Many ESOP companies either make or have considered making a safe harbor matching or discretionary contribution in their ESOP or 401(k) plan. As the year-end approaches, now is a good time to revisit the safe harbor contribution rules.
Why make a safe harbor contribution?
If the highly compensated employees (HCEs) at your company are limited in the amount they can defer in the 401(k) plan due to the IRC Section 401(k) ADP and/or IRC Section 401(m) ACP nondiscrimination testing requirements, then a safe harbor contribution may be a good fit for your company.
If you make a safe harbor contribution then you are deemed to satisfy the 401(k) and matching nondiscrimination testing requirements. This will allow HCEs to be able to maximize their 401(k) deferrals.
In addition to automatically passing the testing, you may reduce your 401(k) compliance testing expenses by not having to perform ADP/ACP discrimination testing.
Safe harbor contributions are also useful for plans that have top-heavy issues because the safe harbor contribution can be used to satisfy the top-heavy contributions requirements.
How do I make a safe harbor contribution?
Generally a safe harbor contribution can be satisfied in many ways, most commonly with a 3% nonelective contribution, a 4% matching contribution, or a Qualified Automatic Contribution Arrangement (QACA).
Can I make a safe harbor contribution to the ESOP?
You are allowed to make the safe harbor contribution in the ESOP. This means that you can designate contributions that you would have otherwise made (e.g., loan payments) as safe harbor contributions, enabling you to make the safe harbor contribution in the form of stock with no additional cash outlay. If you are not leveraged, you could make the contribution directly in the form of shares, again with no cash outlay.
What are the safe harbor timing requirements?
In order to satisfy the safe harbor requirements, an annual safe harbor notice must be provided to the participants. The notice must be provided between 30 and 90 days before the first day of the plan year, and employees who become eligible after the notice period must receive the notice by their date of eligibility.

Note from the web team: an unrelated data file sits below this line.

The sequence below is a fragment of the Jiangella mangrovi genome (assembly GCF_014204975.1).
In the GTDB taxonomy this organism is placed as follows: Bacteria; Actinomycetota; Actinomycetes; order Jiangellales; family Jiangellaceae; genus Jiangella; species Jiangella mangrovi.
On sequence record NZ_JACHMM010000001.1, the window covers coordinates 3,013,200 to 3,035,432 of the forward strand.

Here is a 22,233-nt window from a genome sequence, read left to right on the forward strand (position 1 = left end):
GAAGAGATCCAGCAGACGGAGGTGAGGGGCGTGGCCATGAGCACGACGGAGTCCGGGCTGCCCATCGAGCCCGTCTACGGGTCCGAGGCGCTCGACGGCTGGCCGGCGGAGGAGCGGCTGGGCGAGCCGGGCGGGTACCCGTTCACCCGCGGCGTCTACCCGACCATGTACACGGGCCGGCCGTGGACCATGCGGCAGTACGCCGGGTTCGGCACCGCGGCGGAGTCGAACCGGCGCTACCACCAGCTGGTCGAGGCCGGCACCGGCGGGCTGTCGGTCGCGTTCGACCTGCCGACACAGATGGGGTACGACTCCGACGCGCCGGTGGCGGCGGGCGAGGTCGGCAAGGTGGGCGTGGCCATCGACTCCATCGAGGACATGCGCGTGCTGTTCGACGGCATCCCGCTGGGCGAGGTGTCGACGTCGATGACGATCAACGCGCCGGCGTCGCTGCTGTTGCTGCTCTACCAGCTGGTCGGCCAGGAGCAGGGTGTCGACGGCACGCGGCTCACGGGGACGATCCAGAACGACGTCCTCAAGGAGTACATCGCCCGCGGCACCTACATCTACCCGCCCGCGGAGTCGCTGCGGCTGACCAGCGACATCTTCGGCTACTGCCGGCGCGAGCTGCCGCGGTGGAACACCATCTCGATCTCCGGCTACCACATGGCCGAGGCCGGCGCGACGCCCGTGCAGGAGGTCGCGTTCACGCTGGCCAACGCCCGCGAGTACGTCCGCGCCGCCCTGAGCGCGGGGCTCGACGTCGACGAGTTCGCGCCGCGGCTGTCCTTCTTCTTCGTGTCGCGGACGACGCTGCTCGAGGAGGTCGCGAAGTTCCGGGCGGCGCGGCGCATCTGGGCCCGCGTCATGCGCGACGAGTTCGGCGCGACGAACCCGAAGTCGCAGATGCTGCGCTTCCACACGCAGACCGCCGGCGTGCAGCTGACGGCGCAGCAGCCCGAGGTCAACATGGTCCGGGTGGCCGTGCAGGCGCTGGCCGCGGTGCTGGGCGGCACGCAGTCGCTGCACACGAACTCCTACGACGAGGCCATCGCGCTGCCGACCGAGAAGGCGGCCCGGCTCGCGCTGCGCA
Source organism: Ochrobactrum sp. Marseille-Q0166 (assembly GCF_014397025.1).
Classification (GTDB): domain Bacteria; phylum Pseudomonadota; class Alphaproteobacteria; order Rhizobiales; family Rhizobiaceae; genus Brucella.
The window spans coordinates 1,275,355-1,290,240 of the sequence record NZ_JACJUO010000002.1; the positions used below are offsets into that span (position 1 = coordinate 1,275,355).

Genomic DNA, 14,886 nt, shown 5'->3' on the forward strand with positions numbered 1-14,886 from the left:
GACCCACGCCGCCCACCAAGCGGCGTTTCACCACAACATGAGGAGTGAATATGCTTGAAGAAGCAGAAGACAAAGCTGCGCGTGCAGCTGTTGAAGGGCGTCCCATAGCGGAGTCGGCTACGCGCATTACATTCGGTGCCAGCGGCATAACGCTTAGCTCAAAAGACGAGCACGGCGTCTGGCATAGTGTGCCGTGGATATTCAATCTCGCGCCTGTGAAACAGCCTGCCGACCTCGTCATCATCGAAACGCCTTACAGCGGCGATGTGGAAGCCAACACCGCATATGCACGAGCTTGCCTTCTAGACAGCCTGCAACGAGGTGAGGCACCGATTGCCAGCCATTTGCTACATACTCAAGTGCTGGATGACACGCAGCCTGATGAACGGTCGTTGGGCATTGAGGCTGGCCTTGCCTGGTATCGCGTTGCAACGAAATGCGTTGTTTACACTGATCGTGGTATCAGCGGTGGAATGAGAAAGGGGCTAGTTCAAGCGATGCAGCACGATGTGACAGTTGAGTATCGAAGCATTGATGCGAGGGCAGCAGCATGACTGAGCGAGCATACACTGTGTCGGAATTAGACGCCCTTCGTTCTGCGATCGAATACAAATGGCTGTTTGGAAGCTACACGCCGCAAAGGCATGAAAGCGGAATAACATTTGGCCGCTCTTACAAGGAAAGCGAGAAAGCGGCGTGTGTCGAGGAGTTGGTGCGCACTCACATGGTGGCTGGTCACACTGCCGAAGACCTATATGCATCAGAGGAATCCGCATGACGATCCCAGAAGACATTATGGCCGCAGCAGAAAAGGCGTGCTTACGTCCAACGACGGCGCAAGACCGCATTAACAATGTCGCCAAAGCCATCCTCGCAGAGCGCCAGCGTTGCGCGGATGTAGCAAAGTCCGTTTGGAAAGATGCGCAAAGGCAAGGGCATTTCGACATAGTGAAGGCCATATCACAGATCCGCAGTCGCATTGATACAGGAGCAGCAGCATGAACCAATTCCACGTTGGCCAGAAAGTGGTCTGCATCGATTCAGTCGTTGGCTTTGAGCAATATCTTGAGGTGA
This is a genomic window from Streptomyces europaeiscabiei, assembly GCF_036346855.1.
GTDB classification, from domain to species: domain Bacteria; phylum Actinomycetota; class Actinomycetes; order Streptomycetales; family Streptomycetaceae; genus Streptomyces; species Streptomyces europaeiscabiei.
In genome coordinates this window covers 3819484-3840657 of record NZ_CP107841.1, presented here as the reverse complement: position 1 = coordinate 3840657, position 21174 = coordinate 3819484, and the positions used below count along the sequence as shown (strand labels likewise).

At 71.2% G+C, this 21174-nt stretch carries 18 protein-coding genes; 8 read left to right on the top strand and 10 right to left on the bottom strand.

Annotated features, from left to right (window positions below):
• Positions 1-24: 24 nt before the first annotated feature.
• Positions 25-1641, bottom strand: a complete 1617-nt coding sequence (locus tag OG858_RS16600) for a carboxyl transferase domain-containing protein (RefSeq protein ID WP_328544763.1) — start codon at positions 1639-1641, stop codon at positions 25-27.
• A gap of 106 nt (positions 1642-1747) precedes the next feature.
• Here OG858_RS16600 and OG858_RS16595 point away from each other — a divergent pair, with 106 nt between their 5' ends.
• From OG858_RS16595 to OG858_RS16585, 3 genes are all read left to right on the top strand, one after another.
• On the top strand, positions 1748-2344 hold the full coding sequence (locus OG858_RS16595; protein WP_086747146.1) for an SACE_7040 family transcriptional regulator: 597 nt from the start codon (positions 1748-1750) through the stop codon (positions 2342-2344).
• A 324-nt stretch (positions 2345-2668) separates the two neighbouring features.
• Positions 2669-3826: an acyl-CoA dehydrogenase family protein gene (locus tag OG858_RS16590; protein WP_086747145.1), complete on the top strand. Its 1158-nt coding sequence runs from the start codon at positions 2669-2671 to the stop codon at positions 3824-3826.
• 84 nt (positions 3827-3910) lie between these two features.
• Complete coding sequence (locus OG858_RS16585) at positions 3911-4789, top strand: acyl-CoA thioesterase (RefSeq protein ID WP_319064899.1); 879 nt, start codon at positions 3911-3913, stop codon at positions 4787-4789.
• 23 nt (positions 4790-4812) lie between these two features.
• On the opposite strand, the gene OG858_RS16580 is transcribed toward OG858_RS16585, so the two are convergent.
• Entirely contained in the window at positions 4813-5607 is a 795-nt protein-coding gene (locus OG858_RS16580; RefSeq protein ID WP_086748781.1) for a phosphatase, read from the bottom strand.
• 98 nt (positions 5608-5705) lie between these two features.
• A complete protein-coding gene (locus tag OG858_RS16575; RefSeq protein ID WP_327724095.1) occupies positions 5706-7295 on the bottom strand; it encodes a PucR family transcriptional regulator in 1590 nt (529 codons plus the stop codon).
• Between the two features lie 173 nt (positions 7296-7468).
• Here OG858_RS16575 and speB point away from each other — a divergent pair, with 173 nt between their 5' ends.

» December 1 is the safe harbor notice deadline for most plans with a December plan year-end.
Why wouldn’t a company make a safe harbor contribution?
I am often told this is too good to be true and asked why all companies wouldn't do this. The biggest reason is that companies are not aware of this planning alternative. The downside to this approach is that the safe harbor contributions will generally need to be 100% vested and that all participants are eligible for the safe harbor contribution (even if they are not eligible for the ESOP), though there are some planning techniques to minimize this impact.
The IRS website has more information on the safe harbor rules:
Safe harbor 401(k) plans
A safe harbor 401(k) plan is similar to a traditional 401(k) plan, but, among other things, it must provide for employer contributions that are fully vested when made. These contributions may be employer matching contributions, limited to employees who defer, or employer contributions made on behalf of all eligible employees, regardless of whether they make elective deferrals. The safe harbor 401(k) plan is not subject to the complex annual nondiscrimination tests that apply to traditional 401(k) plans.
Safe harbor 401(k) plans that do not provide any additional contributions in a year are exempted from the top-heavy rules of section 416 of the Internal Revenue Code.
Employers sponsoring safe harbor 401(k) plans must satisfy certain notice requirements. The notice requirements are satisfied if each eligible employee for the plan year is given written notice of the employee's rights and obligations under the plan and the notice satisfies the content and timing requirements.
In order to satisfy the content requirement, the notice must describe the safe harbor method in use, how eligible employees make elections, any other plans involved, etc. Income Tax Regulations section 1.401(k)-3(d)(2), contains information on satisfying the content requirement using electronic media and referencing the plan's Summary Plan Description.
The timing requirement requires that the employer must provide notice within a reasonable period before each plan year. This requirement is deemed to be satisfied if the notice is provided to each eligible employee at least 30 days and not more than 90 days before the beginning of each plan year. There are special rules for employees who become eligible after the 90th day. See Income Tax Regulations section 1.401(k)-3(d)(3).
Both the traditional and safe harbor plans are for employers of any size and can be combined with other retirement plans.